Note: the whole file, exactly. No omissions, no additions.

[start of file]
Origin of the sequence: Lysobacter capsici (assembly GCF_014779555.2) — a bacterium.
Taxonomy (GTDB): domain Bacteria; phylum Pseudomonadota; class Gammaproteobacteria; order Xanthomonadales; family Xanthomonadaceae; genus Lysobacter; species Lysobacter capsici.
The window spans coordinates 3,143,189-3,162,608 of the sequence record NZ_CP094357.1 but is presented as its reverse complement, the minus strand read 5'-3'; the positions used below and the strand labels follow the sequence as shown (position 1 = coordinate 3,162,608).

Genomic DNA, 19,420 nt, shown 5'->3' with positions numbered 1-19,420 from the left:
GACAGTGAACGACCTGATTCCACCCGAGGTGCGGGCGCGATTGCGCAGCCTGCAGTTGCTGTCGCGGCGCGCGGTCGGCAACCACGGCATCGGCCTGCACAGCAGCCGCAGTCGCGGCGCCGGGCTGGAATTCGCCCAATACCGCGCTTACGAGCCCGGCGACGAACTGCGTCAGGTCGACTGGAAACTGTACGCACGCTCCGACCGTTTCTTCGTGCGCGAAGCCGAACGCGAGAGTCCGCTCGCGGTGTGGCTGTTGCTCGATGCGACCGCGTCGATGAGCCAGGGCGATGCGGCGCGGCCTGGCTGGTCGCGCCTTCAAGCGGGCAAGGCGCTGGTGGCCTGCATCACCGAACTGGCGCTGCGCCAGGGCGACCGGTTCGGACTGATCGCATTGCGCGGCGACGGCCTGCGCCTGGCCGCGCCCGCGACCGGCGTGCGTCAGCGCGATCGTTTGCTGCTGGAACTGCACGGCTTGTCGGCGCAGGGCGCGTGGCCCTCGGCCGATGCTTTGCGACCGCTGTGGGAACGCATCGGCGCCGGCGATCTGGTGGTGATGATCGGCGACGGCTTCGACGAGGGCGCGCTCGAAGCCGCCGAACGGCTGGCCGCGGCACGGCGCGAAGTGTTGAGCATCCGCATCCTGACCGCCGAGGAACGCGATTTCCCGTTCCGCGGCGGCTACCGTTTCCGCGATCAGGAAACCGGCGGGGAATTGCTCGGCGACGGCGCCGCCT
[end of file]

Origin of the sequence: Lysobacter capsici (assembly GCF_014779555.2) — a bacterium.
Taxonomy (GTDB): domain Bacteria; phylum Pseudomonadota; class Gammaproteobacteria; order Xanthomonadales; family Xanthomonadaceae; genus Lysobacter; species Lysobacter capsici.
The window spans coordinates 3,143,189-3,162,608 of the sequence record NZ_CP094357.1 but is presented as its reverse complement, the minus strand read 5'-3'; the positions used below and the strand labels follow the sequence as shown (position 1 = coordinate 3,162,608).

Genomic DNA, 19,420 nt, shown 5'->3' with positions numbered 1-19,420 from the left:
GACAGTGAACGACCTGATTCCACCCGAGGTGCGGGCGCGATTGCGCAGCCTGCAGTTGCTGTCGCGGCGCGCGGTCGGCAACCACGGCATCGGCCTGCACAGCAGCCGCAGTCGCGGCGCCGGGCTGGAATTCGCCCAATACCGCGCTTACGAGCCCGGCGACGAACTGCGTCAGGTCGACTGGAAACTGTACGCACGCTCCGACCGTTTCTTCGTGCGCGAAGCCGAACGCGAGAGTCCGCTCGCGGTGTGGCTGTTGCTCGATGCGACCGCGTCGATGAGCCAGGGCGATGCGGCGCGGCCTGGCTGGTCGCGCCTTCAAGCGGGCAAGGCGCTGGTGGCCTGCATCACCGAACTGGCGCTGCGCCAGGGCGACCGGTTCGGACTGATCGCATTGCGCGGCGACGGCCTGCGCCTGGCCGCGCCCGCGACCGGCGTGCGTCAGCGCGATCGTTTGCTGCTGGAACTGCACGGCTTGTCGGCGCAGGGCGCGTGGCCCTCGGCCGATGCTTTGCGACCGCTGTGGGAACGCATCGGCGCCGGCGATCTGGTGGTGATGATCGGCGACGGCTTCGACGAGGGCGCGCTCGAAGCCGCCGAACGGCTGGCCGCGGCACGGCGCGAAGTGTTGAGCATCCGCATCCTGACCGCCGAGGAACGCGATTTCCCGTTCCGCGGCGGCTACCGTTTCCGCGATCAGGAAACCGGCGGGGAATTGCTCGGCGACGGCGCCGCCT